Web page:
If you don't get to church much but are even mildly concerned about the future of urban youth, "Coach Carter" is here to offer well over two hours of secular sermonizing.
Even if not, this by-the-numbers basketball drama might be enough to put the fear of Samuel L. Jackson into you.
As real-life basketball coach and motivational speaker Ken Carter, Jackson barrels through this movie's Richmond, Calif., high school. His simmering performance has two, maybe three notes -- outraged disappointment, outraged joy, and outraged outrage -- but Jackson's been doing vexed long enough to wring emotion out of it. And he obviously believes in this story, which plays like a public service announcement for at-risk kids.
In 1997, Carter, who owned a local sporting goods store, took the position of basketball coach at Richmond High, an underserved school in a majority black and Hispanic community north of Oakland. Carter was a star player for Richmond in the 1970s and saw the job as an opportunity to reverse the team's losing record with a strict, brutally no-nonsense -- sorry, tough love -- approach to coaching.
He had his players sign contracts obliging them to wear jackets and ties on game days, sit at the front of their classes, and maintain a 2.0 grade-point average. Good grades, for him, were a requirement to play because they're key to having a meaningful professional future. So in 1999, when Carter discovered that a quarter of his Richmond Oilers were failing their classes, he famously locked the team out of the gym and canceled games, despite their undefeated record.
In "Coach Carter," the 12 or so players Carter inherits are an aimless band of bickerers who need to be whipped into shape. The coach's fitness (and discipline) regimen consists of push-ups and "suicides" (assaultive sprints from the baseline to half-court), which, over the course of the movie we see often. The players mock Carter's suits (they're churchy), his shiny pate, and his articulation. The team migraine, Timo Cruz (Rick Gonzalez), a pugnacious hothead, even takes a shot at the coach and is promptly manhandled and expelled from the team.
That's on the first day.
But as the hours roll on, we learn that Timo hates his extracurricular life as a drug dealer and sees basketball as a way to stay out of trouble. We see that Carter is such a good coach that his freshman son, Damien (Robert Ri'chard), pulls out of the best school in the area to be led by his father at Richmond. We discover that the star player, Junior Battle (Nana Gbewonyo), is barely literate and that Kenyon Stone (Rob Brown) a premiere student and a genuinely nice guy, has a pregnant girlfriend, played by the R&B songbird Ashanti, whose acting is much better than her dewy videos would lead you to expect.
The movie turns Carter's story into a gritty inner-city epic that's from-the-heart but unoriginal. The elements of urban black drama -- teen pregnancy, street shootings, miffed single parents, the token white character -- are all present. Life in this movie spins in a repetitive cycle: Every screwup is followed with recrimination, then punishment, then reconciliation. And for all the time we spend with these characters, very few of them are brought to life, though Brown and Gonzalez have real worry in their faces.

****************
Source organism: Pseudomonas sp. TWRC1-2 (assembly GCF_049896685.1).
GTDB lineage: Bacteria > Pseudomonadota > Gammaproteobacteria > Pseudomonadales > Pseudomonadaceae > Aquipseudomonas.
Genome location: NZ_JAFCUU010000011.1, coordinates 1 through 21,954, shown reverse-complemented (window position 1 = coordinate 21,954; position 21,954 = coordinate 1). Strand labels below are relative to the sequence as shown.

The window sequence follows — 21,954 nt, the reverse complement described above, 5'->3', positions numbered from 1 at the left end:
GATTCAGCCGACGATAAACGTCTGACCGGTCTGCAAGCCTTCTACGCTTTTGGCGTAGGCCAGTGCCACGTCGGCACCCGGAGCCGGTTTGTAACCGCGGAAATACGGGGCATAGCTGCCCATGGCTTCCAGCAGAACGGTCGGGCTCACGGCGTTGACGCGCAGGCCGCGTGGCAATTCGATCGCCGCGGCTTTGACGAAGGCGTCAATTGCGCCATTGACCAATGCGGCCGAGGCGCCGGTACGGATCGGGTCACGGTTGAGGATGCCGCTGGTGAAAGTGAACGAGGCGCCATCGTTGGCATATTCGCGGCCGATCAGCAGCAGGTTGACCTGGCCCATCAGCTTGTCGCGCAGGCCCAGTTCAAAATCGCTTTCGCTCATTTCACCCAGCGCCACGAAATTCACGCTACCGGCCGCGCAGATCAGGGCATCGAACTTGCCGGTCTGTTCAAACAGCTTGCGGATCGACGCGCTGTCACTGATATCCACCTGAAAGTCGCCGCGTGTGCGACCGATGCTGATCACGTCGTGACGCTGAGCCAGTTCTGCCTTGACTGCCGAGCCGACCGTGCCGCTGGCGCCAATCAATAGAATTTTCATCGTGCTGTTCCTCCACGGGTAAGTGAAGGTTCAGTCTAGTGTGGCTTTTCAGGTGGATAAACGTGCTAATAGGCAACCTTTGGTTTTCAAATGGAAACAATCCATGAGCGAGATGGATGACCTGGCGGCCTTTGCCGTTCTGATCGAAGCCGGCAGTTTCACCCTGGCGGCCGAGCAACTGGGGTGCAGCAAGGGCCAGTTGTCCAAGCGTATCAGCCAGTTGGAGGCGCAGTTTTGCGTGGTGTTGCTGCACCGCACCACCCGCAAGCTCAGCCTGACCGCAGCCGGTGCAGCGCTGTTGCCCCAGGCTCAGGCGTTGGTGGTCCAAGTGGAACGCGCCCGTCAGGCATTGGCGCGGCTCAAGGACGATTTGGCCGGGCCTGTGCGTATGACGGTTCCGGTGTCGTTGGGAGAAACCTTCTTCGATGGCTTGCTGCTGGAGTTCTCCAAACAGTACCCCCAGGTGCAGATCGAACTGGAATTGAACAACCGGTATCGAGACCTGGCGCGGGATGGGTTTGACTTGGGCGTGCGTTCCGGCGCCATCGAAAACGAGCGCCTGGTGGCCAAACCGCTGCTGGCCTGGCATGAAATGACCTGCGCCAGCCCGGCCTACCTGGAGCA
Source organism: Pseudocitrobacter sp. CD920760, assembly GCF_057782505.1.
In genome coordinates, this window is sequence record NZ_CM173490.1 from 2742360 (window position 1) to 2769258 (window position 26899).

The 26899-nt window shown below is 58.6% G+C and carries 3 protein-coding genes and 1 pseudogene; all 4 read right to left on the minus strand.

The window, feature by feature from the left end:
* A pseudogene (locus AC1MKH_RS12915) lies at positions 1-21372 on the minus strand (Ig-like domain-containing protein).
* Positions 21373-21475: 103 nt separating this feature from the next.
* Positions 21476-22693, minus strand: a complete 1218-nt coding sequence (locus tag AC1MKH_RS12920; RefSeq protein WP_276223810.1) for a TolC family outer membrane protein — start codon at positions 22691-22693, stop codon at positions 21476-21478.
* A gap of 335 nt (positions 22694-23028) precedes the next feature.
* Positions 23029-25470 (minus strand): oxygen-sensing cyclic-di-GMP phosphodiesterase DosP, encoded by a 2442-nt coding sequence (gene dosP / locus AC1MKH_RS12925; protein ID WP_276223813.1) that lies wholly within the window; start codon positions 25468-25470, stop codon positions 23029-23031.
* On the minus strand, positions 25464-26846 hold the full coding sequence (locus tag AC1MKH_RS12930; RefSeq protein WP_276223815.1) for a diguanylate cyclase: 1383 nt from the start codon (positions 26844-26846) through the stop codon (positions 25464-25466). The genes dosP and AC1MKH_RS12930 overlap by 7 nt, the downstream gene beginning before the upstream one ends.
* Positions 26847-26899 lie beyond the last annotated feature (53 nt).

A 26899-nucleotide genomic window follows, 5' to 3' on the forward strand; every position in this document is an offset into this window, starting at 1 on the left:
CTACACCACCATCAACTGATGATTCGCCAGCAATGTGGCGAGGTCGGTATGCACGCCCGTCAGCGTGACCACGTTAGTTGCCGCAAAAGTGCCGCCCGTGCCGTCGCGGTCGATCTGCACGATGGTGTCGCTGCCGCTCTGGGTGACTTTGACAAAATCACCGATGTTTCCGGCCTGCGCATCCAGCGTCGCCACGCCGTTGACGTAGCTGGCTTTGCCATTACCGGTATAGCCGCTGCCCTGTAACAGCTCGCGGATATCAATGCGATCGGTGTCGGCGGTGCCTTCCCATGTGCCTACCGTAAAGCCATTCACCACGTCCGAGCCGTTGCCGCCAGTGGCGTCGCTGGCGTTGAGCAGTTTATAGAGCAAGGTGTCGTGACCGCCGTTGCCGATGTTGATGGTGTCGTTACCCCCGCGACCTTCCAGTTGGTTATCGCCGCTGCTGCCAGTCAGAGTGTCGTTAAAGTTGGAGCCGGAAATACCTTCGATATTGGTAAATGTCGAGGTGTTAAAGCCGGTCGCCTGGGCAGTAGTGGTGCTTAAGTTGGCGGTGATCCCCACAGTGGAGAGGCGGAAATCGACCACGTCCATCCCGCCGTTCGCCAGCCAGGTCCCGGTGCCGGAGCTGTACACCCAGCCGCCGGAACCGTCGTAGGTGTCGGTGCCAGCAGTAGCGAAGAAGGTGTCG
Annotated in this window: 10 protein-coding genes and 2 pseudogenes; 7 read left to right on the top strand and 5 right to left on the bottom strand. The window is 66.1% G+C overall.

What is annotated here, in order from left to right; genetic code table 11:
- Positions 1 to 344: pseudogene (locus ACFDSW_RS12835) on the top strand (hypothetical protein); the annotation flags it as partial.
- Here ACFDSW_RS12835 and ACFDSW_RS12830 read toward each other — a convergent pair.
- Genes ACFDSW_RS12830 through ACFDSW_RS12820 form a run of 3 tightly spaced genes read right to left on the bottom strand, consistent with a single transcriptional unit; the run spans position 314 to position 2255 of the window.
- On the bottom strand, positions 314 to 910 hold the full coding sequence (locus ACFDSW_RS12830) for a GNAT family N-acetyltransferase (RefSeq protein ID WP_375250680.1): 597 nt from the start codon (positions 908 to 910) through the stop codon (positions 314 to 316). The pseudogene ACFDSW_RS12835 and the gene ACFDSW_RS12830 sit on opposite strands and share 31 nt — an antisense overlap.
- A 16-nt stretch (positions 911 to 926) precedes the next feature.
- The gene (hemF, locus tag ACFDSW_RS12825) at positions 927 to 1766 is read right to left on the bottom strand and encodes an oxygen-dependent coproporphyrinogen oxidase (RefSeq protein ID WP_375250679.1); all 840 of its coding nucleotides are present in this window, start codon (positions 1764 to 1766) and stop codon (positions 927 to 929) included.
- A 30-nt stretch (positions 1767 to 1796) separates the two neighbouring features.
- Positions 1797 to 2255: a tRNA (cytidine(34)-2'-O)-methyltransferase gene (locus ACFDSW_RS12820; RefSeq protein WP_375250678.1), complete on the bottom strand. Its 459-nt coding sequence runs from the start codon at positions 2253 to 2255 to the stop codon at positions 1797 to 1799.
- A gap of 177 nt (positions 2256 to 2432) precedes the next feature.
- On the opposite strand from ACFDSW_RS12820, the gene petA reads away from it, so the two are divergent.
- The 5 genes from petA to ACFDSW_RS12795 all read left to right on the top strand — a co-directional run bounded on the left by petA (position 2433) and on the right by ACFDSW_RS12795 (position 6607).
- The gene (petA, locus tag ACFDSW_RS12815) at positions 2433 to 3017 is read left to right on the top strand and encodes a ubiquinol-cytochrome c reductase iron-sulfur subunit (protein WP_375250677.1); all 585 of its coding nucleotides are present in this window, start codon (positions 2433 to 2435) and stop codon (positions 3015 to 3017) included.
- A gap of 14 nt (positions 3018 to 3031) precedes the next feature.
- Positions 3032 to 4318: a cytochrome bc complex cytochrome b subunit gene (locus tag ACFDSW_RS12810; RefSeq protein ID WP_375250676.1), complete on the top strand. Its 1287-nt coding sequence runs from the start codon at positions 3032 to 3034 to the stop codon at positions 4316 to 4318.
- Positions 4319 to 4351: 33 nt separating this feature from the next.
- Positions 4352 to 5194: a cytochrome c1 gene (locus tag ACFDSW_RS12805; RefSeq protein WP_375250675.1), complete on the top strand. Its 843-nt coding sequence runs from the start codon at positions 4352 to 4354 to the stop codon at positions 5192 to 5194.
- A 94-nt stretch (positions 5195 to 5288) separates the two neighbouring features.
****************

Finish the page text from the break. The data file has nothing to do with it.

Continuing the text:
The director, Thomas Carter (who's not related to Ken), also made the Julia-Stiles-in-the-'hood romance "Save the Last Dance," and he tackles the same themes here, but with a more blatant "save the children" message. And Jackson is the ideal star to deliver a lecture with fire, brimstone, and panache, which he's demonstrated in everything from his DJ in "Do the Right Thing" and reformed hit man in "Pulp Fiction" to the besieged teacher in "187." In "Coach Carter," he delivers a castigating speech on the problem with kids who use the "n" word on each other. Any owner of "Jackie Brown" will recognize the powerful irony in that.
Eventually, Carter's principles get him in trouble with the principal (Denise Dowse), who can't understand why he bothers with the contracts and the lockout. The community also thinks canceling the games is an insult.
But the movie deserves credit for vocalizing a lot of awful, oft-cited numbers about graduation rates and the ratio of black men who attend college compared with those who wind up in jail. The only problem is that "Coach Carter" lays the problem at the feet of parents and a beleaguered school system, without bothering to complicate it.
Like "Crazy" Joe Clark, the New Jersey principal who kicked out a sizable portion of his student body en masse in the 1980s, Carter is a magnet for controversy. And like "Lean on Me," the 1989 movie about Clark's stint as a school official, the coach is always right and everybody else is wrong, wrong, wrong. But the parents and teachers whom Morgan Freeman's righteous Clark would shout down had a point: The man did seem insane. At least you know where Jackson's character is coming from.
My main worry about "Coach Carter," however, is this: Who's it for? How do you put this message across without it seeming medicinal? Sure, MTV is among the movie's producers, but what 11th grader wants to spend a Friday night being hit with such a blunt instrument?
Wesley Morris can be reached at firstname.lastname@example.org.